Dear Dr. Zoomie – I just heard that North Korea claims to have developed a hydrogen bomb, but our experts say it’s probably just a regular fission bomb – or maybe a boosted device. This is all Greek to me – what’s the difference between these?
Good question! And I know the terminology can be a bit confusing, so let me see if I can help shed some light. But first, some basics.
First, where the energy comes from. Conventional explosives get their energy from breaking chemical bonds – breaking or rearranging chemical bonds releases a few electron volts each (the electron volt is a unit of energy that makes sense on an atomic or molecular level). By comparison, nuclear reactions involve rearranging the nuclear structure of an atom and nuclear reactions release millions of electron volts. So a single nuclear reaction releases as much energy as at least a million chemical reactions.
Next – where the energy comes from in a nuclear reaction. Some atoms are so big that they barely hold themselves together; hit them with a neutron and they’ll split apart, releasing all that energy. They also release additional neutrons, and if those neutrons are absorbed (and cause fissions in) additional nuclei then the reaction will grow, as will the energy release. And since all of this happens in the merest fraction of a second (timescales are on the order of nanoseconds), the power output grows…well…explosively. Fission weapons (using uranium-235 or plutonium-239) make use of this process exclusively. But fission weapons can be horribly inefficient – it’s not uncommon for over 90% of the fissionable material to be blown apart before it can be fissioned. We’ll get back to that in a moment.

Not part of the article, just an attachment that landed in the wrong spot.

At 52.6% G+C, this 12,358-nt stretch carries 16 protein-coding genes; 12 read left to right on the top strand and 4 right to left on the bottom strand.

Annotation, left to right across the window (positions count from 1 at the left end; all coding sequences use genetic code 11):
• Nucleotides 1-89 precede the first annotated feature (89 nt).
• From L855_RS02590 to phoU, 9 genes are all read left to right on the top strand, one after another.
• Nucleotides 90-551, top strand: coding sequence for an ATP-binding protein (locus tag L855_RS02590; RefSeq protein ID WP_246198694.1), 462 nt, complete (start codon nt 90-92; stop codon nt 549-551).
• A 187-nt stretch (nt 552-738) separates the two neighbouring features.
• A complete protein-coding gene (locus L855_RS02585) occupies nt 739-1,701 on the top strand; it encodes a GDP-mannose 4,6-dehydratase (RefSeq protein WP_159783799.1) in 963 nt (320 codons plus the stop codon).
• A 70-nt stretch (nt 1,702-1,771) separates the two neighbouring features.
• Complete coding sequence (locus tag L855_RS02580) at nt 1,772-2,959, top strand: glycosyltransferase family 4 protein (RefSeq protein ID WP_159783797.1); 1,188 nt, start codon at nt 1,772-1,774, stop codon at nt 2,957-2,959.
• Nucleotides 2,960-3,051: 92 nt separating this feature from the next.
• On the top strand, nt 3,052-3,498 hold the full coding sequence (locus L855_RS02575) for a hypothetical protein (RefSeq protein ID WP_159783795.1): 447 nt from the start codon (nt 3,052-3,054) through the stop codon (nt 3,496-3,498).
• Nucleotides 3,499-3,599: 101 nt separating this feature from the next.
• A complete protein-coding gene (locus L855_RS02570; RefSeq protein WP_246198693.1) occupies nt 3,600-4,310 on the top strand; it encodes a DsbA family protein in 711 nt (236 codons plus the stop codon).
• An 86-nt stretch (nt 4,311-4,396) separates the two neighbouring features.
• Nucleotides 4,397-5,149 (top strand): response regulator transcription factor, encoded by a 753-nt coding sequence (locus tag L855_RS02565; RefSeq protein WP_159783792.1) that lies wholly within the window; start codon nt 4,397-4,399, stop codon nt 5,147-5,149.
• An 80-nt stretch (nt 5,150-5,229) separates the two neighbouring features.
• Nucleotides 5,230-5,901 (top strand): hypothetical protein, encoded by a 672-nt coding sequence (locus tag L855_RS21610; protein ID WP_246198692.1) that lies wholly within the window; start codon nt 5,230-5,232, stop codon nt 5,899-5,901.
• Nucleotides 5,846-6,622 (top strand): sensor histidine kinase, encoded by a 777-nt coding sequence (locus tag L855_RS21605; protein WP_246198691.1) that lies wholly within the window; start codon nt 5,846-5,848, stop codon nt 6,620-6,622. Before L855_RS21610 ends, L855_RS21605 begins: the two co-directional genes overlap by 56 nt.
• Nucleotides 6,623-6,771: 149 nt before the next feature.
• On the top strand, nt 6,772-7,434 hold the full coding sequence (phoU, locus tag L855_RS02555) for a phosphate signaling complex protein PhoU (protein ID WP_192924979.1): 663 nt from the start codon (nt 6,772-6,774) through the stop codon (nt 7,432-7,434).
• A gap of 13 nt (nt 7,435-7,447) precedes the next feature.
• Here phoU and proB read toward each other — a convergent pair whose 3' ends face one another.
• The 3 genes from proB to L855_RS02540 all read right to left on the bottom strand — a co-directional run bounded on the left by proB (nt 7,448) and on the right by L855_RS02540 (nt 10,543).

Another way of producing nuclear energy is from slamming light atoms together hard enough that they stick, forming a larger atom. This is how the sun makes energy – hydrogen atoms stick together to form helium; three helium atoms can fuse to form carbon, and so forth. But fusion can only happen under extraordinary conditions – specifically the conditions that we see in the center of the sun. In a weapon, these conditions are generated using a fission explosion – a fission bomb goes off, igniting the fusion reaction. Now the question becomes how much fusion takes place and how much energy does it produces.
Most importantly, this fusion also generates neutrons, and these neutrons are vitally important in a boosted weapon. In a boosted weapon, enough fusion fuel is put in the center of the bomb to produce copious numbers of neutrons, but not enough to produce a lot of energy. But these neutrons are crucial because they can be captured by some of that 90% of the fuel that normally is untouched – if you can simply double the number of U-235 or Pu-239 atoms that fission you’ll double the weapon’s yield. So this is a boosted weapon – a “typical” fission bomb with a smidgeon of fusion fuel in the center – but the fusion fuel is there to produce neutrons. You can think of this as the nuclear equivalent of blowing on a fire – you’re not directly adding significant energy to the fire, but you’re helping the existing fuel to burn more efficiently.